China embraces special days like International Women’s Day and International Children’s Day with gusto, so it’s not surprising at least once city has noticed there is a group of people who are yet to be honoured with their own holiday: men.
Shenzhen has long been considered one of the most free, and dare I say “enlightened” regions of the Chinese mainland, so perhaps it should come as no surprise that the city is considering passing a bill calling for a “Men’s Care Day”, which would fall on October 28.
The story is courtesy of the South China Morning Post (behind a paywall):
Under the draft bill, fathers would also be entitled to no fewer than 30 days of paternity leave before their babies turned one, the Shenzhen Special Economic Daily reports.
The gender equality provision, the first of its kind in China, includes several legal safeguards to uphold gender equality through flexible retirement ages for women, equal pay for both sexes and the introduction of child-bearing allowances for both spouses.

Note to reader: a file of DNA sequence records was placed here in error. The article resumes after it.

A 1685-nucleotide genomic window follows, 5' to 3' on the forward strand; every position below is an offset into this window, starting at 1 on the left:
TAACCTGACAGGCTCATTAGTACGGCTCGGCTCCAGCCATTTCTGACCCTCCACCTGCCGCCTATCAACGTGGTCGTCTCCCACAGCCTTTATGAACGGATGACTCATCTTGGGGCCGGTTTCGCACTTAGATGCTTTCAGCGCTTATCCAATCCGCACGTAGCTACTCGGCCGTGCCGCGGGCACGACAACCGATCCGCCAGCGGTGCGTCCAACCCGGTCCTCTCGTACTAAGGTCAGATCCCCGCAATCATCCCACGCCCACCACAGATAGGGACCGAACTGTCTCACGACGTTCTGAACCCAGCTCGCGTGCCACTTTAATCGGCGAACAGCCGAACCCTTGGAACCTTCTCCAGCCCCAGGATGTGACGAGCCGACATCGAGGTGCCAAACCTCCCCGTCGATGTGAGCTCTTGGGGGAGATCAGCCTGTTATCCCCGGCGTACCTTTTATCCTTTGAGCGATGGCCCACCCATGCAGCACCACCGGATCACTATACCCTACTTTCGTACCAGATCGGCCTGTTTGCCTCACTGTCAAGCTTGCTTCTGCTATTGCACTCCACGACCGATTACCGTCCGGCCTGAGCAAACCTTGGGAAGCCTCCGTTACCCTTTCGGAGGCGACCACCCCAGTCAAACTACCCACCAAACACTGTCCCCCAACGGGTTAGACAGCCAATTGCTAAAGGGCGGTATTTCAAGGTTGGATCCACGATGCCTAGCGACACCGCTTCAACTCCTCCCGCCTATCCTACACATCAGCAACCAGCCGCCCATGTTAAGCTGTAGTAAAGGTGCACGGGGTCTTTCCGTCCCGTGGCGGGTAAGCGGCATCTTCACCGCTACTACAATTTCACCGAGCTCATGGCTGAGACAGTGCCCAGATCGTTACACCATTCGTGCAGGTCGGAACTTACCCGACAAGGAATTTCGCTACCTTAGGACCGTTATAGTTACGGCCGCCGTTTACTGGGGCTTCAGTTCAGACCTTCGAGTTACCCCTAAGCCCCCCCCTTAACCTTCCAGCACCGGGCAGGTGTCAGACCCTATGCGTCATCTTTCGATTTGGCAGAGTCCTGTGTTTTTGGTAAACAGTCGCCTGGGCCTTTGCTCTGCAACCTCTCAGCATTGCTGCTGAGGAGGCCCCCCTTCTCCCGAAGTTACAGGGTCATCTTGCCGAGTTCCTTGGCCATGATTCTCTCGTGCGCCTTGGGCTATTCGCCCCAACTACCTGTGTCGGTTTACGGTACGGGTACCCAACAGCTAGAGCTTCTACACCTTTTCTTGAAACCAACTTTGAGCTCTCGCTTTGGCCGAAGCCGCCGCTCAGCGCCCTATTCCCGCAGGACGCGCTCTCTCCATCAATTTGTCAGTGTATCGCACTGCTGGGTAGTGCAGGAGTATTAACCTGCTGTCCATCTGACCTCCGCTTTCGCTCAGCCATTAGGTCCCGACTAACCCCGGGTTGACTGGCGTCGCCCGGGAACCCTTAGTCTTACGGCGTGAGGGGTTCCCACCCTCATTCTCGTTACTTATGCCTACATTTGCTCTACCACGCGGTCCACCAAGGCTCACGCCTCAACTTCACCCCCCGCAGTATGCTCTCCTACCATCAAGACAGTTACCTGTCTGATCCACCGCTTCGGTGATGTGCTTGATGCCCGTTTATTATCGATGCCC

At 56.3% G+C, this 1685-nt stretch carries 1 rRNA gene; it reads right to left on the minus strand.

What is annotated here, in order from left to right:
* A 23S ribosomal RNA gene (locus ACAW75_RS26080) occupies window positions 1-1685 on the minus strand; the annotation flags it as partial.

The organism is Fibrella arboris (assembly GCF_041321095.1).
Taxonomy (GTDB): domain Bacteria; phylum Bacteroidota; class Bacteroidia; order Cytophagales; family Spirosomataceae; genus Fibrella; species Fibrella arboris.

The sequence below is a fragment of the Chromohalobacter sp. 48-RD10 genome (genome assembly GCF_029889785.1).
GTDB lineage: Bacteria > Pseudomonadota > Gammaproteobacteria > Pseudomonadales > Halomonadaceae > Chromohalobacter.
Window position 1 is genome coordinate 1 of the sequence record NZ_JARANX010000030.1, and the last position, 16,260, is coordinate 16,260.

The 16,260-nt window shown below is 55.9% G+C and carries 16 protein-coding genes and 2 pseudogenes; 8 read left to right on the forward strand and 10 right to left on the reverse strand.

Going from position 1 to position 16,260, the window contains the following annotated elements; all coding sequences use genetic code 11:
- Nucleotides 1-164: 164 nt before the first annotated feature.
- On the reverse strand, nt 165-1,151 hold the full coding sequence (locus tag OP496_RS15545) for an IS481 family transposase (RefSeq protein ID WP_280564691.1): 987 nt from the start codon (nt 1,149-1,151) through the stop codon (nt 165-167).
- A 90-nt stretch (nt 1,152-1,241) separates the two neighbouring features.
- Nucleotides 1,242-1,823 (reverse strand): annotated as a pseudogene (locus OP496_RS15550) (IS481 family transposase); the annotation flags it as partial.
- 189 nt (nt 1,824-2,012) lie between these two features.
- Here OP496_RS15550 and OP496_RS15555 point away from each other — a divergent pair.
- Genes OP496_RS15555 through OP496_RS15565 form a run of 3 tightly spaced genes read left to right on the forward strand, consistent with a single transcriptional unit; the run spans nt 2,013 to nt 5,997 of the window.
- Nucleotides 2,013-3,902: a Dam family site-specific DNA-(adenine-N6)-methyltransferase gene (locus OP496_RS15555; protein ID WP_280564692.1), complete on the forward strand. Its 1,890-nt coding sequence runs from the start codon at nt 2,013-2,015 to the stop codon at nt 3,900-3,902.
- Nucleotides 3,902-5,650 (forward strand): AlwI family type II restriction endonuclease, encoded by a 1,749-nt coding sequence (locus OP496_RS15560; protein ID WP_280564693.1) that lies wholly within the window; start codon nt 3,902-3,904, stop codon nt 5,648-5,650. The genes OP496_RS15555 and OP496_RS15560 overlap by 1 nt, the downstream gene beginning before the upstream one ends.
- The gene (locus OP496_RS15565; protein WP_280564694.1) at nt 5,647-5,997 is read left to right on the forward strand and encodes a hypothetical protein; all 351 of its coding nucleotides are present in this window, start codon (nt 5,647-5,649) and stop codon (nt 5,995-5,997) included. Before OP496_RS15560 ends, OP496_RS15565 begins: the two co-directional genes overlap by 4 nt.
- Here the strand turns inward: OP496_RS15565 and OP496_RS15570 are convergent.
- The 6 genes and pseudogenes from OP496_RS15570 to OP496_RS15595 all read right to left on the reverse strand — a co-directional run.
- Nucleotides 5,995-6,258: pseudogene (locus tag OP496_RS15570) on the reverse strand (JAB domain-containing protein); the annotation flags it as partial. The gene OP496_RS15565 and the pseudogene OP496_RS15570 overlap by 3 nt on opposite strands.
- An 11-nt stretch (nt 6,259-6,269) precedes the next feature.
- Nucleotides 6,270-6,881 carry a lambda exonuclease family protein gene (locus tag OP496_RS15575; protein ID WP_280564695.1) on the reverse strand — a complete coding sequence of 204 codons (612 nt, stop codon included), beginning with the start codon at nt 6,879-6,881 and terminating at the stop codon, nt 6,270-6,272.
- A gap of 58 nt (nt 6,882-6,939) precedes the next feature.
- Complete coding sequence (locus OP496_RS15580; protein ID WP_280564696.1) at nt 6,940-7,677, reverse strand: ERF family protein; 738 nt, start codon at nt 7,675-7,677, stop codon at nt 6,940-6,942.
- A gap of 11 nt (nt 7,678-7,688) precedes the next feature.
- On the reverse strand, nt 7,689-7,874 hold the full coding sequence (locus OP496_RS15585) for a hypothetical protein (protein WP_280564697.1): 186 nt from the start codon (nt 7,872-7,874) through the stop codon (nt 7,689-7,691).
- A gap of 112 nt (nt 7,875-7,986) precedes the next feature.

Men’s rights has been a topic of conversation because their physical and mental wellbeing is often overlooked in traditional Chinese male culture, which portrays men as aggressive and less forthcoming in expressing themselves.
Not everyone is in favour of the bill, however. Dr. Fang Gang, a gender specialist at the Beijing Forestry University, was quoted in the article saying highlighting the stress men faced overlooked the plight of women. Which begs the question: is it okay to overlook the plight of men?
So we turn the floor to you. Is this a good move?